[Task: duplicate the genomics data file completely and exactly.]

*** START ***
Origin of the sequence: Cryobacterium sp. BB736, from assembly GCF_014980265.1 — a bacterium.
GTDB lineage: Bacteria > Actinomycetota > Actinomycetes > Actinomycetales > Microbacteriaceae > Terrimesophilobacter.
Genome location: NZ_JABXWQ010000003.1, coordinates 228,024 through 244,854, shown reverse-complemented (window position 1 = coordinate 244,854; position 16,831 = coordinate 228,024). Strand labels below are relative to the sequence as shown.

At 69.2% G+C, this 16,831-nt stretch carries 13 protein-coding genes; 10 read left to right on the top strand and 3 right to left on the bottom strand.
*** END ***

Origin of the sequence: Cryobacterium sp. BB736, from assembly GCF_014980265.1 — a bacterium.
GTDB lineage: Bacteria > Actinomycetota > Actinomycetes > Actinomycetales > Microbacteriaceae > Terrimesophilobacter.
Genome location: NZ_JABXWQ010000003.1, coordinates 228,024 through 244,854, shown reverse-complemented (window position 1 = coordinate 244,854; position 16,831 = coordinate 228,024). Strand labels below are relative to the sequence as shown.

At 69.2% G+C, this 16,831-nt stretch carries 13 protein-coding genes; 10 read left to right on the top strand and 3 right to left on the bottom strand.